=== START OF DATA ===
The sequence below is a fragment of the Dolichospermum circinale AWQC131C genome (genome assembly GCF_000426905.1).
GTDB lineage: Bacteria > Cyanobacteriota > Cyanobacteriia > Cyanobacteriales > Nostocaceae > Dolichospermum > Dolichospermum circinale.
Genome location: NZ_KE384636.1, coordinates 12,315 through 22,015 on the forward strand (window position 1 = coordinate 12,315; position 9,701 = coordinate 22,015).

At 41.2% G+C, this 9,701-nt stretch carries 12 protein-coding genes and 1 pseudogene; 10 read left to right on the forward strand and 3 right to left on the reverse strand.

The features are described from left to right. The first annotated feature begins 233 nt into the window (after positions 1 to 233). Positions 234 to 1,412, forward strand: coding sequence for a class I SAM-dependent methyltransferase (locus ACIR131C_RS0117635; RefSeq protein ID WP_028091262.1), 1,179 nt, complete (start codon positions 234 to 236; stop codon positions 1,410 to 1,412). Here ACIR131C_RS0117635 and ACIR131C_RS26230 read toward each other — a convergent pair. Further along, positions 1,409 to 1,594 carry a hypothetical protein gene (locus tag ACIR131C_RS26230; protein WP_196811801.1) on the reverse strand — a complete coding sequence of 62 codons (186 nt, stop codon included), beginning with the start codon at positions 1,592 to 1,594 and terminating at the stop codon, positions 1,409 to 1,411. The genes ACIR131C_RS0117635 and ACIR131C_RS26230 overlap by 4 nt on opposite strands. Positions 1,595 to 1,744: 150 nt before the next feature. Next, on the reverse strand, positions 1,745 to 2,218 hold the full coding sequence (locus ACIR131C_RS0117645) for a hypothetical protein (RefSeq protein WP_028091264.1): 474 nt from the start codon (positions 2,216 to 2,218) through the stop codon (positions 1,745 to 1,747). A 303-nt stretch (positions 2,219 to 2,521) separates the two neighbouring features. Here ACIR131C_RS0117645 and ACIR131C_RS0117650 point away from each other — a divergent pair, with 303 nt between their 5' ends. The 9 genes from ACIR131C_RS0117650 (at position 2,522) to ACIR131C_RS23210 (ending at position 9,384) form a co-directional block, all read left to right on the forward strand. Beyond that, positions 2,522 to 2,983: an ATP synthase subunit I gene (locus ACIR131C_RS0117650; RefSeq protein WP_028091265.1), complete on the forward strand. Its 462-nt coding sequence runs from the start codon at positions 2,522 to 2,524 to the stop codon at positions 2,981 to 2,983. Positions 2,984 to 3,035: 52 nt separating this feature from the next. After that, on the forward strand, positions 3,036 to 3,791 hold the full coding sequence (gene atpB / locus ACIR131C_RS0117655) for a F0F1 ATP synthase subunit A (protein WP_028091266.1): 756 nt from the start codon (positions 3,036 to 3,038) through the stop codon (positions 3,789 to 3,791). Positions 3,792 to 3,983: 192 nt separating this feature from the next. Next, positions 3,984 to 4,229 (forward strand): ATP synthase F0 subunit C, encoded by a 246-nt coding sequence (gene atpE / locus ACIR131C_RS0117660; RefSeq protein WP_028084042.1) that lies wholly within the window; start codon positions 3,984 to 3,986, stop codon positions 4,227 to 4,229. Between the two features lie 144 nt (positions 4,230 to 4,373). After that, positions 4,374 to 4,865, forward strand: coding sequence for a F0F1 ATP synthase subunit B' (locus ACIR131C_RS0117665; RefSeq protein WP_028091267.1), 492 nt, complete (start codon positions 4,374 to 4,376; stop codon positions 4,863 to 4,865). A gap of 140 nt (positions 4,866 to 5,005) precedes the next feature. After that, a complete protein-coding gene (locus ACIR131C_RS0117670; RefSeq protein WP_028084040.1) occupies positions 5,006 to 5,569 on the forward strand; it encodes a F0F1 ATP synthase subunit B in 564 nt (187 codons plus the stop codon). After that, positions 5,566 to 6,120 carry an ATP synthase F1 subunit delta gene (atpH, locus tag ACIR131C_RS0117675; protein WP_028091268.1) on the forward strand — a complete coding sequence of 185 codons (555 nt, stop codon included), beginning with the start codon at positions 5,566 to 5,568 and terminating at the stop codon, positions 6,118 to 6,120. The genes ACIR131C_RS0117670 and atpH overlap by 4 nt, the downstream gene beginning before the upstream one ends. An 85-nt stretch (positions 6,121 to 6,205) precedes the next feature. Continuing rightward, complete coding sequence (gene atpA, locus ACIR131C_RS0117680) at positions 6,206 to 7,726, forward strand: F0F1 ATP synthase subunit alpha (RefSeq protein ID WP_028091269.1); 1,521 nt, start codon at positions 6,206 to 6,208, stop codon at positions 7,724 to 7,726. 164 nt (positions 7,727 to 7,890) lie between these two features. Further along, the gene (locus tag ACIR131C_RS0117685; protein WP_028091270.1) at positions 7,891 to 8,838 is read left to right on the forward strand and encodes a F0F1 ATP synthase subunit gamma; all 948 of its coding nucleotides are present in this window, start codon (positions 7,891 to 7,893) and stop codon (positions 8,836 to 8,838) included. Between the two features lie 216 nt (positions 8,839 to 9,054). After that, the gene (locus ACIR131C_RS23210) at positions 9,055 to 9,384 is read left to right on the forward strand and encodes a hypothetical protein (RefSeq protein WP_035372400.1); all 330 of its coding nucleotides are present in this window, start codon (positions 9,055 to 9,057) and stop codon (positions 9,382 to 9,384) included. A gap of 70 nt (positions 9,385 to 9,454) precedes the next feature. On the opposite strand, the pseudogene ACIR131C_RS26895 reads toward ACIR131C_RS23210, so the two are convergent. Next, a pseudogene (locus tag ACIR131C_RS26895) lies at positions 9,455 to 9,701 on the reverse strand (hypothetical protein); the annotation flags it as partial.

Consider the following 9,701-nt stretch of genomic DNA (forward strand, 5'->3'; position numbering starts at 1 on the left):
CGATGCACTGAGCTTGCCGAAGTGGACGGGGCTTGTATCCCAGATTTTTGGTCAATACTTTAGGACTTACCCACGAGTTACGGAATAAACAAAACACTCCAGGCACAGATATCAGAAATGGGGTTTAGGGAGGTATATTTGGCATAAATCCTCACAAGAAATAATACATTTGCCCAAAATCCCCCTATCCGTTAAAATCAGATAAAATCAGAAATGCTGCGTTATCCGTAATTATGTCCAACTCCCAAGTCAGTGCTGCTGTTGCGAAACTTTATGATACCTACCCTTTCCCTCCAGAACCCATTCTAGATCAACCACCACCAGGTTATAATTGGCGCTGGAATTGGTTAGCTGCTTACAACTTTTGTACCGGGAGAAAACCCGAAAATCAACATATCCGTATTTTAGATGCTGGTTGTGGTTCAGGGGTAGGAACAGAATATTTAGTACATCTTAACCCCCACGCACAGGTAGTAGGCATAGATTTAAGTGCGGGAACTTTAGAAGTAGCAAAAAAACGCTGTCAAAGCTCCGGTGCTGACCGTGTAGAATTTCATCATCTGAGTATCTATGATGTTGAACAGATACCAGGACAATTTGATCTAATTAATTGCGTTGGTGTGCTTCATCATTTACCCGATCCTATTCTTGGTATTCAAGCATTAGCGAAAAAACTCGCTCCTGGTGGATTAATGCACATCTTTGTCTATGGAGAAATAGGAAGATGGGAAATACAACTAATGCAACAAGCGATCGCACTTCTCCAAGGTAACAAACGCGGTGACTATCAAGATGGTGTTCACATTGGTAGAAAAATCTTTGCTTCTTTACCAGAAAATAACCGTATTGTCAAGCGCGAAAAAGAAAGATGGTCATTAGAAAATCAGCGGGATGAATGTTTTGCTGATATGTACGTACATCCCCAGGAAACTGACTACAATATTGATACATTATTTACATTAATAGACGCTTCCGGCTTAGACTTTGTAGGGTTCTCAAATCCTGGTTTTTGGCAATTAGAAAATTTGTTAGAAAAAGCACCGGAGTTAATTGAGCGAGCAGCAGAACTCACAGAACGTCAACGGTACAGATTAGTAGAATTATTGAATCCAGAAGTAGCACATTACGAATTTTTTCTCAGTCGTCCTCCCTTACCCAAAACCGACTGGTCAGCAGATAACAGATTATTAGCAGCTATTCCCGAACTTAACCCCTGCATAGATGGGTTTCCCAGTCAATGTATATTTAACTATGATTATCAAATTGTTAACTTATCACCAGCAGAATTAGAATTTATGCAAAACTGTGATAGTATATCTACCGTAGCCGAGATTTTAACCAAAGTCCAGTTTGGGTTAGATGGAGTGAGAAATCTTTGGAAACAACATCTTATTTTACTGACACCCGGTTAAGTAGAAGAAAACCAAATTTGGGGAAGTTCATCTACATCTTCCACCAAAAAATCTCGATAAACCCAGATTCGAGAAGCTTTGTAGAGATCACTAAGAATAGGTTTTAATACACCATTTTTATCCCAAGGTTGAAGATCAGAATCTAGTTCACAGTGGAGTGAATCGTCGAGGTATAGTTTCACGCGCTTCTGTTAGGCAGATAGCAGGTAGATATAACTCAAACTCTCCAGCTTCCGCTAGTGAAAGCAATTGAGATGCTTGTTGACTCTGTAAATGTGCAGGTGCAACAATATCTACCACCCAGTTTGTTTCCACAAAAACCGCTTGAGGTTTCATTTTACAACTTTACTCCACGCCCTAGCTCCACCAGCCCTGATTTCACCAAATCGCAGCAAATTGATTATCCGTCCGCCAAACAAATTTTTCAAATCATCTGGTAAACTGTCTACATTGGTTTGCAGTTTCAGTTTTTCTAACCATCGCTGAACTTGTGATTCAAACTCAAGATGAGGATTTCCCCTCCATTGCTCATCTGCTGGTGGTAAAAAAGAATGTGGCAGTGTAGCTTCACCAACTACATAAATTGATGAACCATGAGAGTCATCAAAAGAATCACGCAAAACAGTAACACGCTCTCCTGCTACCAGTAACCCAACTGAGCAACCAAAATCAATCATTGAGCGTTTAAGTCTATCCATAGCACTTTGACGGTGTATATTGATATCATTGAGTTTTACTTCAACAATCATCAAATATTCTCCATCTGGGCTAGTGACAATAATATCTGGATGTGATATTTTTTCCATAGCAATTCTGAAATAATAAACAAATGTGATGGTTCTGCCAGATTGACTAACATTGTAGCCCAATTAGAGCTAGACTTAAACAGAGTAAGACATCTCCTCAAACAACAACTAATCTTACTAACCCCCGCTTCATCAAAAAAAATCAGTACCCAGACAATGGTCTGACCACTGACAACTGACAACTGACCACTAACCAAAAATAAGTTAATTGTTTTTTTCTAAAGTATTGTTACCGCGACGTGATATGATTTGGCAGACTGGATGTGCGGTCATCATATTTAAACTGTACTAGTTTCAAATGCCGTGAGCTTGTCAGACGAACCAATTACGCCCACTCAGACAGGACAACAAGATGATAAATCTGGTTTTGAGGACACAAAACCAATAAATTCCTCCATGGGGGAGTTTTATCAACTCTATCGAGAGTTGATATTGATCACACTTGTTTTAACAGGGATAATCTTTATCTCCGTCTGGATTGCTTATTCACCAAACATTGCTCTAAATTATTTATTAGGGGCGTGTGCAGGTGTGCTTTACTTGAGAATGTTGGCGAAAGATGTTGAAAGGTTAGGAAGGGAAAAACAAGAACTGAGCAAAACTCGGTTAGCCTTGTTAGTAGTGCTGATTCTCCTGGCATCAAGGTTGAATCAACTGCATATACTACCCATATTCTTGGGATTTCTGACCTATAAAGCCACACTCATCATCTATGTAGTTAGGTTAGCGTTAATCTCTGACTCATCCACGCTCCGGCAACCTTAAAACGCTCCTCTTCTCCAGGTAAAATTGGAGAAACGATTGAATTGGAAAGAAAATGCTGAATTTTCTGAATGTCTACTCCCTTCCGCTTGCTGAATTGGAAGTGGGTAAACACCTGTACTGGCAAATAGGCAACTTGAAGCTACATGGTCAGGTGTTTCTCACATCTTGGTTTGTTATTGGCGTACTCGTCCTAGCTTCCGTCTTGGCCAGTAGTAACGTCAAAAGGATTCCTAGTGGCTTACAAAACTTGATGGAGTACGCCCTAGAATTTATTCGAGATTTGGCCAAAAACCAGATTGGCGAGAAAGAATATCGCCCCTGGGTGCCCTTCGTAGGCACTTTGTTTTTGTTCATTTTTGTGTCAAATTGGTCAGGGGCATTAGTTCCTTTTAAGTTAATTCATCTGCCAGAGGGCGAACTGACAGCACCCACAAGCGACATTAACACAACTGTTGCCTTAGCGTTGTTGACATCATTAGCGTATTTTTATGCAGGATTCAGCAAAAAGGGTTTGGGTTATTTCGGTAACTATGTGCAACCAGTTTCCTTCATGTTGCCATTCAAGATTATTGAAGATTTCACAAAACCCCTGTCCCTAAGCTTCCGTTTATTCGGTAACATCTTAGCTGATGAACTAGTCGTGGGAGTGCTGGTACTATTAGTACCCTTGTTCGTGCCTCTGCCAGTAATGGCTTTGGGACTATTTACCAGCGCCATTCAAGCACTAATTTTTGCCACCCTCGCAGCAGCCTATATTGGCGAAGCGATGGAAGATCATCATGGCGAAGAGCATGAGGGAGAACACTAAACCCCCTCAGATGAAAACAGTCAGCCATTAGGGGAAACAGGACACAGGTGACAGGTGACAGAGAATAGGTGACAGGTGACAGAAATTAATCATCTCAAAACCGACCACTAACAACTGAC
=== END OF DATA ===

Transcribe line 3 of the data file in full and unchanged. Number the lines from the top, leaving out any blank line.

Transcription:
Genome location: NZ_KE384636.1, coordinates 12,315 through 22,015 on the forward strand (window position 1 = coordinate 12,315; position 9,701 = coordinate 22,015).